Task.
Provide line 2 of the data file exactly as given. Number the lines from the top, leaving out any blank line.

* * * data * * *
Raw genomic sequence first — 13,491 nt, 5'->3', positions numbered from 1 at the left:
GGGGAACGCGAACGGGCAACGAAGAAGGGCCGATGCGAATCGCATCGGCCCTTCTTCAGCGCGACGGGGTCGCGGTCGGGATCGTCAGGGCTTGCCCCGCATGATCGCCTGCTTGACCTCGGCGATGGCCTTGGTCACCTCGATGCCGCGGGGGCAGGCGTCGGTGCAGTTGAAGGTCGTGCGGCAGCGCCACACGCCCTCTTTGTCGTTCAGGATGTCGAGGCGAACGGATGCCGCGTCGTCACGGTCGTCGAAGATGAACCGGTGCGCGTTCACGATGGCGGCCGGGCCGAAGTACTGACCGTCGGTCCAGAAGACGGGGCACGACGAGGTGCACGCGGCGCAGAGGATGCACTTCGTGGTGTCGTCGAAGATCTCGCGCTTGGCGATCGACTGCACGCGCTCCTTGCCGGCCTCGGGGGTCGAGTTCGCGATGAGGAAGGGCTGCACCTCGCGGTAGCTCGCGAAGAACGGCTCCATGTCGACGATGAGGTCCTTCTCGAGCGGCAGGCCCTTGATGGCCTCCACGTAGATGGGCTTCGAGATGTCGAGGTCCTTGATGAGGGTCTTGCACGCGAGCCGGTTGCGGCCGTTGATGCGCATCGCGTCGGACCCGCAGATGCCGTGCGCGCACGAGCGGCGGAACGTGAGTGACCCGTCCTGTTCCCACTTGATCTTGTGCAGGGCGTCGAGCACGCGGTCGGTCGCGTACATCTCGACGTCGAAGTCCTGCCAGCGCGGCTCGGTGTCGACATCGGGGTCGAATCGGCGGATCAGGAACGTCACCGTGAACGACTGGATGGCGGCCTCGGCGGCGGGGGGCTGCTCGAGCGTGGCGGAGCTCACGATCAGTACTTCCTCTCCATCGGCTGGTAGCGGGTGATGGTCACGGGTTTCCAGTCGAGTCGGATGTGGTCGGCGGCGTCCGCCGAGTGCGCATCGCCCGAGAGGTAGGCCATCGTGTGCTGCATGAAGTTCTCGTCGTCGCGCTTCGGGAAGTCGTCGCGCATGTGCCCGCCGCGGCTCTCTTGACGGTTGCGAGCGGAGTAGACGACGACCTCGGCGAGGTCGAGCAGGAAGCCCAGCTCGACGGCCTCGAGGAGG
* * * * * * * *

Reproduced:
GGGGAACGCGAACGGGCAACGAAGAAGGGCCGATGCGAATCGCATCGGCCCTTCTTCAGCGCGACGGGGTCGCGGTCGGGATCGTCAGGGCTTGCCCCGCATGATCGCCTGCTTGACCTCGGCGATGGCCTTGGTCACCTCGATGCCGCGGGGGCAGGCGTCGGTGCAGTTGAAGGTCGTGCGGCAGCGCCACACGCCCTCTTTGTCGTTCAGGATGTCGAGGCGAACGGATGCCGCGTCGTCACGGTCGTCGAAGATGAACCGGTGCGCGTTCACGATGGCGGCCGGGCCGAAGTACTGACCGTCGGTCCAGAAGACGGGGCACGACGAGGTGCACGCGGCGCAGAGGATGCACTTCGTGGTGTCGTCGAAGATCTCGCGCTTGGCGATCGACTGCACGCGCTCCTTGCCGGCCTCGGGGGTCGAGTTCGCGATGAGGAAGGGCTGCACCTCGCGGTAGCTCGCGAAGAACGGCTCCATGTCGACGATGAGGTCCTTCTCGAGCGGCAGGCCCTTGATGGCCTCCACGTAGATGGGCTTCGAGATGTCGAGGTCCTTGATGAGGGTCTTGCACGCGAGCCGGTTGCGGCCGTTGATGCGCATCGCGTCGGACCCGCAGATGCCGTGCGCGCACGAGCGGCGGAACGTGAGTGACCCGTCCTGTTCCCACTTGATCTTGTGCAGGGCGTCGAGCACGCGGTCGGTCGCGTACATCTCGACGTCGAAGTCCTGCCAGCGCGGCTCGGTGTCGACATCGGGGTCGAATCGGCGGATCAGGAACGTCACCGTGAACGACTGGATGGCGGCCTCGGCGGCGGGGGGCTGCTCGAGCGTGGCGGAGCTCACGATCAGTACTTCCTCTCCATCGGCTGGTAGCGGGTGATGGTCACGGGTTTCCAGTCGAGTCGGATGTGGTCGGCGGCGTCCGCCGAGTGCGCATCGCCCGAGAGGTAGGCCATCGTGTGCTGCATGAAGTTCTCGTCGTCGCGCTTCGGGAAGTCGTCGCGCATGTGCCCGCCGCGGCTCTCTTGACGGTTGCGAGCGGAGTAGACGACGACCTCGGCGAGGTCGAGCAGGAAGCCCAGCTCGACGGCCTCGAGGAGG